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Ideal Weight Calc | Glossary

What is a Good Diet?


There has been a lot of press lately about  diets. The problem with many diets is they are not nutritionally complete. The Atkins diet, for example, which does not emphasize the need to keep your diet low-fat, is one of these. So what makes up the basic daily diet that is nutritionally sound. Here is an overview. I include more detail in individual areas and then discuss augmentation to accommodate exercise and performance and finally some examples, menus, etc.


Protein is an important part of any good diet and I advise the intake of good quality protein such as chicken, turkey and fish. Lean red meat is acceptable when chosen carefully . Eat a lot of fresh fish, lean turkey and chicken. When you buy fish try to purchase deep water fish and/or cold-water fish. Think carefully about where the fish was caught as some areas are obviously more polluted than others. The Gulf of Mexico as opposed to the coast of Alaska for example.

Fish is usually poached, grilled or baked. Chicken and turkey is usually baked, roasted, grilled or barbecued. If oil is needed it is as little as possible. Good quality stainless cookware will help with this. No deep fired food at all, and the only sautéing is usually done in a Wok with very little oil. Keep your protein source low-fat. No hamburgers, no bacon and certainly no fried foods of any kind.


          Carbohydrates include all sugars, starches, grains, beans, fruit and vegetables. Some of the basic ideas of the Atkins’ diet are correct. Excess carbohydrates are more readily stored as bodyfat. If you eat more carbohydrates than the energy you require, you will put on bodyfat. So to lose bodyfat you must do two things. Eat carbohydrates that are not easily stored as bodyfat and exercise sufficiently to make the body use stored bodyfat as an energy source.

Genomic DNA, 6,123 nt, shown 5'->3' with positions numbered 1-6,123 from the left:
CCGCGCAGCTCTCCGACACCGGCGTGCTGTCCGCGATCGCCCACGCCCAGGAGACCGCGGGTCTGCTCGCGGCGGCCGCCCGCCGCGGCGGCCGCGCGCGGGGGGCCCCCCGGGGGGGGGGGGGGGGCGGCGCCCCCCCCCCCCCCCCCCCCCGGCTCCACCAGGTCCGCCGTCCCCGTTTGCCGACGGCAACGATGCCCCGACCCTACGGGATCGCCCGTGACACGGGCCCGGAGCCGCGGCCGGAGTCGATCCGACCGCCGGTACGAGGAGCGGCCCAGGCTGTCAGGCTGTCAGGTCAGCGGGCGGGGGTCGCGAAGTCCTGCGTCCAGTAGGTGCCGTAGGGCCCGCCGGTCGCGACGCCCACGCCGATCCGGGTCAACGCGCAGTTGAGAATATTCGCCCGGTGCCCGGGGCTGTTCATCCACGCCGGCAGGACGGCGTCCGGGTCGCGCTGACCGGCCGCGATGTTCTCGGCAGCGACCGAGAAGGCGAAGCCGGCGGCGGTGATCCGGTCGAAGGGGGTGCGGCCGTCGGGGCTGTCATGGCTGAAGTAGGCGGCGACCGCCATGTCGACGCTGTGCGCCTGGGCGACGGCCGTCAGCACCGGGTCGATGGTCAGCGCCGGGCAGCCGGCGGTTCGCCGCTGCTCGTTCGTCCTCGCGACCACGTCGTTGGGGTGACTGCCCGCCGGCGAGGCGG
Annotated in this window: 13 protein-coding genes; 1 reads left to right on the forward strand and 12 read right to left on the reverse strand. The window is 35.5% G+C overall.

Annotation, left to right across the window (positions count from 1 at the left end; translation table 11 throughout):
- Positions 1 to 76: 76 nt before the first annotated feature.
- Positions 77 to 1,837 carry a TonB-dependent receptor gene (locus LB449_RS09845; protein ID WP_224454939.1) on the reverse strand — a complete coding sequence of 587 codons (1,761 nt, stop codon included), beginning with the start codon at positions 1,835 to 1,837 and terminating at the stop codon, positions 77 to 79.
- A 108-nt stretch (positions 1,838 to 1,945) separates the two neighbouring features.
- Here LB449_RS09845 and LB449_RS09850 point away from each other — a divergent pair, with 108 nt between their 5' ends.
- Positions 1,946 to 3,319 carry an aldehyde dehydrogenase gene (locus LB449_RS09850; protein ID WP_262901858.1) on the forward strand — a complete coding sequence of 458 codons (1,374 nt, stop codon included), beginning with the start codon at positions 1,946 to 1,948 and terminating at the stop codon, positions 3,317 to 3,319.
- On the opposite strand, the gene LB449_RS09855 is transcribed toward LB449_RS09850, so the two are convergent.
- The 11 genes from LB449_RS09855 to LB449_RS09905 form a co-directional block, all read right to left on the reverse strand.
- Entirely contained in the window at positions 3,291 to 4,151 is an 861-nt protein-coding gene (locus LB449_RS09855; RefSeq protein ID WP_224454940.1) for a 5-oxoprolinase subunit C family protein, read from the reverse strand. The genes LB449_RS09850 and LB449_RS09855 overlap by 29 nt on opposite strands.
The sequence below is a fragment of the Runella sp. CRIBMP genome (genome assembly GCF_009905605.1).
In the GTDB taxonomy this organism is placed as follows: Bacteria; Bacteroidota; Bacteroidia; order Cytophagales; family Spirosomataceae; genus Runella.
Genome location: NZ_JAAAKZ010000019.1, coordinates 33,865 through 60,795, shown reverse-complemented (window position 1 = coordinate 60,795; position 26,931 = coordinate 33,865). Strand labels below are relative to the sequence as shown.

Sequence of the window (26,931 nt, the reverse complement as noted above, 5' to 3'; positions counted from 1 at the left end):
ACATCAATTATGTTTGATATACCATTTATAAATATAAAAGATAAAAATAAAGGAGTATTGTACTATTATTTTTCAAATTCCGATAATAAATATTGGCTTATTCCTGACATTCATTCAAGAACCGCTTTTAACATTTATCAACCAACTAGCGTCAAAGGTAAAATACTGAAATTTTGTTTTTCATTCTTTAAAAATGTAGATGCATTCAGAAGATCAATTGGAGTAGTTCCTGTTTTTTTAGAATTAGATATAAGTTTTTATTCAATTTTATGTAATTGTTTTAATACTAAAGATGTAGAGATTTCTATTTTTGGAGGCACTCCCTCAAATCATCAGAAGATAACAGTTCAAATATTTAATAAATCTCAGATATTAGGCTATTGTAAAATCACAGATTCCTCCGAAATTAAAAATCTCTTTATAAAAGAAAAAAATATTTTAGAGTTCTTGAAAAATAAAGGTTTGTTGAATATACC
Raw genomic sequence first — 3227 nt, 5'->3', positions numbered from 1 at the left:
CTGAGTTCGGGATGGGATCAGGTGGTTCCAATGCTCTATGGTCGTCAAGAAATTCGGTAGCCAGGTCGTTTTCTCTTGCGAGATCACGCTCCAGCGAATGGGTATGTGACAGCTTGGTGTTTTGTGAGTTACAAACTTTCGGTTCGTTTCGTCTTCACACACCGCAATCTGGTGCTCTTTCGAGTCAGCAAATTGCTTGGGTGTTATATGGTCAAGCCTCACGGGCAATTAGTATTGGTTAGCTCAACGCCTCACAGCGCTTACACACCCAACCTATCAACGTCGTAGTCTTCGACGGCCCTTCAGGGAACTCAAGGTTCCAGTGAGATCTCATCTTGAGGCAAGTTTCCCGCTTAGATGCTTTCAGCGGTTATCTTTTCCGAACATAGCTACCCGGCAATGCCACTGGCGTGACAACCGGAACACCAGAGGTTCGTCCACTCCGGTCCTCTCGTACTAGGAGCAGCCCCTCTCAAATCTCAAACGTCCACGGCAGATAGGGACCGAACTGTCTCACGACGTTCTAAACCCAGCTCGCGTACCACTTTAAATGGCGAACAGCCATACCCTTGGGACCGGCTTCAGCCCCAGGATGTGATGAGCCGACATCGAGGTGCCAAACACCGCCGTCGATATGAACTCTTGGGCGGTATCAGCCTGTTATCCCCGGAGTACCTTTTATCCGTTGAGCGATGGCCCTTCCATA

Everyone should get all their carbohydrate needs primarily from fresh vegetables and fruit, preferably organic. With every meal have either a fresh salad or steamed vegetables along with some fresh fruit. Eat low-nutrient starchy vegetables such as white potatoes very sparingly. You can consume a large amount of fresh vegetables and never put on any bodyfat.

Eat bread sparingly and when you do, always make it a whole grain bread. The only cereal to eat is old-fashioned oats, or very minimally processed boxed cereals. Eat only small amounts of whole-grain pastas. Occasionally eat wild or brown rice, rarely white rice. Eat fresh unshelled nuts such as walnuts and enjoys organic pumpkin and sunflower seeds. These choices are high in essential fats.

          The amount of and types of carbohydrate you eat are also determined by your lifestyle, age and exercise level. Endurance athletes require more carbohydrates than “couch potatoes” as their energy needs are much higher. So determine your carbohydrate needs for your own lifestyle and you will be able to enjoy that lovely pasta dinner on an evening out without putting on excess bodyfat.

          As we get older and our insulin metabolism becomes less efficient we need to make sure that we choose carbohydrates that are low-glycemic.